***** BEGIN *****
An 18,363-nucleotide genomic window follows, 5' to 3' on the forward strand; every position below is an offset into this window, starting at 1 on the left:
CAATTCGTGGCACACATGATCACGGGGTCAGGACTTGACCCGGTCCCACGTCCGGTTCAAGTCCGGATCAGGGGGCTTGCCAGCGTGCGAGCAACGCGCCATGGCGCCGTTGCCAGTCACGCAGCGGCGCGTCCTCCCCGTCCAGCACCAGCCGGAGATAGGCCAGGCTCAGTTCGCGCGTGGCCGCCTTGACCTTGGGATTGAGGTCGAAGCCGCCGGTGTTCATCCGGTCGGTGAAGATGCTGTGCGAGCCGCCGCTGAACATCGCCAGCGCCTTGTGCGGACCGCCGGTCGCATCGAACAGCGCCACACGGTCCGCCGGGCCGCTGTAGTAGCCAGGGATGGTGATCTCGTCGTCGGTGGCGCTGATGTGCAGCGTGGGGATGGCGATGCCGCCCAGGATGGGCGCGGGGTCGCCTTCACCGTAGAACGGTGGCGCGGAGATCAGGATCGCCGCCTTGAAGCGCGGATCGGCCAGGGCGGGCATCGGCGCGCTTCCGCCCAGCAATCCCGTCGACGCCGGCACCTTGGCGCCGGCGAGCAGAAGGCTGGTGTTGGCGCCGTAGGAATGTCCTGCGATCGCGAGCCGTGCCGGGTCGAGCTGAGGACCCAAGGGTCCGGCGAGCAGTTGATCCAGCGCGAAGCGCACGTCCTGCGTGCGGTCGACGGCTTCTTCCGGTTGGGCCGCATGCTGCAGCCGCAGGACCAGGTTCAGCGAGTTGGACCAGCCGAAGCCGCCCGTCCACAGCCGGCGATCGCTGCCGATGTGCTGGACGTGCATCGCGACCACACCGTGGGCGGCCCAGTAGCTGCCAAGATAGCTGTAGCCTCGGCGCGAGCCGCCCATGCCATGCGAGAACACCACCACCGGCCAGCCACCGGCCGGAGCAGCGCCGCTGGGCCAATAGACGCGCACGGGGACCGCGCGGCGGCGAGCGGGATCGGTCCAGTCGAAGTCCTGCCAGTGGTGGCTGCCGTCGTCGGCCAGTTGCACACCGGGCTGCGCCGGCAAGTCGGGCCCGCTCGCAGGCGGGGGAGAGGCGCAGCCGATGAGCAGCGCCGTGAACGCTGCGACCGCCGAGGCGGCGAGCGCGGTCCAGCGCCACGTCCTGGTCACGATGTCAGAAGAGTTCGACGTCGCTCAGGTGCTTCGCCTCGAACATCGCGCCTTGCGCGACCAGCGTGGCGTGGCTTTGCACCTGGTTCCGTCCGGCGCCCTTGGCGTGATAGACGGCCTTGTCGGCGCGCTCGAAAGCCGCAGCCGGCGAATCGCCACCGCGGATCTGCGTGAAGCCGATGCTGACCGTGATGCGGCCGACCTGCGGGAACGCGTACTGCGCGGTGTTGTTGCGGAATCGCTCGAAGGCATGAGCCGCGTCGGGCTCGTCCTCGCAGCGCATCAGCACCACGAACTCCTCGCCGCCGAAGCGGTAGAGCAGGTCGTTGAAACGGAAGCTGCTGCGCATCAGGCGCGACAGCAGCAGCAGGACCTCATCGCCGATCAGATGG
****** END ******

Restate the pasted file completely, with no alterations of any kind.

An 18,363-nucleotide genomic window follows, 5' to 3' on the forward strand; every position below is an offset into this window, starting at 1 on the left:
CAATTCGTGGCACACATGATCACGGGGTCAGGACTTGACCCGGTCCCACGTCCGGTTCAAGTCCGGATCAGGGGGCTTGCCAGCGTGCGAGCAACGCGCCATGGCGCCGTTGCCAGTCACGCAGCGGCGCGTCCTCCCCGTCCAGCACCAGCCGGAGATAGGCCAGGCTCAGTTCGCGCGTGGCCGCCTTGACCTTGGGATTGAGGTCGAAGCCGCCGGTGTTCATCCGGTCGGTGAAGATGCTGTGCGAGCCGCCGCTGAACATCGCCAGCGCCTTGTGCGGACCGCCGGTCGCATCGAACAGCGCCACACGGTCCGCCGGGCCGCTGTAGTAGCCAGGGATGGTGATCTCGTCGTCGGTGGCGCTGATGTGCAGCGTGGGGATGGCGATGCCGCCCAGGATGGGCGCGGGGTCGCCTTCACCGTAGAACGGTGGCGCGGAGATCAGGATCGCCGCCTTGAAGCGCGGATCGGCCAGGGCGGGCATCGGCGCGCTTCCGCCCAGCAATCCCGTCGACGCCGGCACCTTGGCGCCGGCGAGCAGAAGGCTGGTGTTGGCGCCGTAGGAATGTCCTGCGATCGCGAGCCGTGCCGGGTCGAGCTGAGGACCCAAGGGTCCGGCGAGCAGTTGATCCAGCGCGAAGCGCACGTCCTGCGTGCGGTCGACGGCTTCTTCCGGTTGGGCCGCATGCTGCAGCCGCAGGACCAGGTTCAGCGAGTTGGACCAGCCGAAGCCGCCCGTCCACAGCCGGCGATCGCTGCCGATGTGCTGGACGTGCATCGCGACCACACCGTGGGCGGCCCAGTAGCTGCCAAGATAGCTGTAGCCTCGGCGCGAGCCGCCCATGCCATGCGAGAACACCACCACCGGCCAGCCACCGGCCGGAGCAGCGCCGCTGGGCCAATAGACGCGCACGGGGACCGCGCGGCGGCGAGCGGGATCGGTCCAGTCGAAGTCCTGCCAGTGGTGGCTGCCGTCGTCGGCCAGTTGCACACCGGGCTGCGCCGGCAAGTCGGGCCCGCTCGCAGGCGGGGGAGAGGCGCAGCCGATGAGCAGCGCCGTGAACGCTGCGACCGCCGAGGCGGCGAGCGCGGTCCAGCGCCACGTCCTGGTCACGATGTCAGAAGAGTTCGACGTCGCTCAGGTGCTTCGCCTCGAACATCGCGCCTTGCGCGACCAGCGTGGCGTGGCTTTGCACCTGGTTCCGTCCGGCGCCCTTGGCGTGATAGACGGCCTTGTCGGCGCGCTCGAAAGCCGCAGCCGGCGAATCGCCACCGCGGATCTGCGTGAAGCCGATGCTGACCGTGATGCGGCCGACCTGCGGGAACGCGTACTGCGCGGTGTTGTTGCGGAATCGCTCGAAGGCATGAGCCGCGTCGGGCTCGTCCTCGCAGCGCATCAGCACCACGAACTCCTCGCCGCCGAAGCGGTAGAGCAGGTCGTTGAAACGGAAGCTGCTGCGCATCAGGCGCGACAGCAGCAGCAGGACCTCATCGCCGATCAGATGG